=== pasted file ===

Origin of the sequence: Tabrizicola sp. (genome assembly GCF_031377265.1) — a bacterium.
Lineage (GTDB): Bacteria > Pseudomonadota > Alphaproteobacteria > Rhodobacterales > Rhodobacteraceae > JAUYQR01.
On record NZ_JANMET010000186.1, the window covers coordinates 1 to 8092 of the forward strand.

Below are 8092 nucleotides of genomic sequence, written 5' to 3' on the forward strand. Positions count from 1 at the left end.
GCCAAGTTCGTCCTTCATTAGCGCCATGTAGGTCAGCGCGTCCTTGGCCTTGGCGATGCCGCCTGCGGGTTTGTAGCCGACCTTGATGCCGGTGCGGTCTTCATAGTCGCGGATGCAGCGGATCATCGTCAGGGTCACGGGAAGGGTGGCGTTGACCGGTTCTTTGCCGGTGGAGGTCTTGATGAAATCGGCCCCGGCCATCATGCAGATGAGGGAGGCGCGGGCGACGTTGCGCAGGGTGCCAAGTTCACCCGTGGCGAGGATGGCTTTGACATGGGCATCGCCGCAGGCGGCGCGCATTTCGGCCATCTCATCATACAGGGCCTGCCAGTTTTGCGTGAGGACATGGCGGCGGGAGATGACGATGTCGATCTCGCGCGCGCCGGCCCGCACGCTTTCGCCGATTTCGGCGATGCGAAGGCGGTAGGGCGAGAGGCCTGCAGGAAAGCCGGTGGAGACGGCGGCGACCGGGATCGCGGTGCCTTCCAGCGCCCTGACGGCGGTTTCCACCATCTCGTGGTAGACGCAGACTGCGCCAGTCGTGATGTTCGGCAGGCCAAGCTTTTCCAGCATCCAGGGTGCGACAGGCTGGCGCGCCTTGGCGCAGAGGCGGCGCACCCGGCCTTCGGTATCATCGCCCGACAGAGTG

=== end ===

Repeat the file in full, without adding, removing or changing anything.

Origin of the sequence: Tabrizicola sp. (genome assembly GCF_031377265.1) — a bacterium.
Lineage (GTDB): Bacteria > Pseudomonadota > Alphaproteobacteria > Rhodobacterales > Rhodobacteraceae > JAUYQR01.
On record NZ_JANMET010000186.1, the window covers coordinates 1 to 8092 of the forward strand.

Below are 8092 nucleotides of genomic sequence, written 5' to 3' on the forward strand. Positions count from 1 at the left end.
GCCAAGTTCGTCCTTCATTAGCGCCATGTAGGTCAGCGCGTCCTTGGCCTTGGCGATGCCGCCTGCGGGTTTGTAGCCGACCTTGATGCCGGTGCGGTCTTCATAGTCGCGGATGCAGCGGATCATCGTCAGGGTCACGGGAAGGGTGGCGTTGACCGGTTCTTTGCCGGTGGAGGTCTTGATGAAATCGGCCCCGGCCATCATGCAGATGAGGGAGGCGCGGGCGACGTTGCGCAGGGTGCCAAGTTCACCCGTGGCGAGGATGGCTTTGACATGGGCATCGCCGCAGGCGGCGCGCATTTCGGCCATCTCATCATACAGGGCCTGCCAGTTTTGCGTGAGGACATGGCGGCGGGAGATGACGATGTCGATCTCGCGCGCGCCGGCCCGCACGCTTTCGCCGATTTCGGCGATGCGAAGGCGGTAGGGCGAGAGGCCTGCAGGAAAGCCGGTGGAGACGGCGGCGACCGGGATCGCGGTGCCTTCCAGCGCCCTGACGGCGGTTTCCACCATCTCGTGGTAGACGCAGACTGCGCCAGTCGTGATGTTCGGCAGGCCAAGCTTTTCCAGCATCCAGGGTGCGACAGGCTGGCGCGCCTTGGCGCAGAGGCGGCGCACCCGGCCTTCGGTATCATCGCCCGACAGAGTG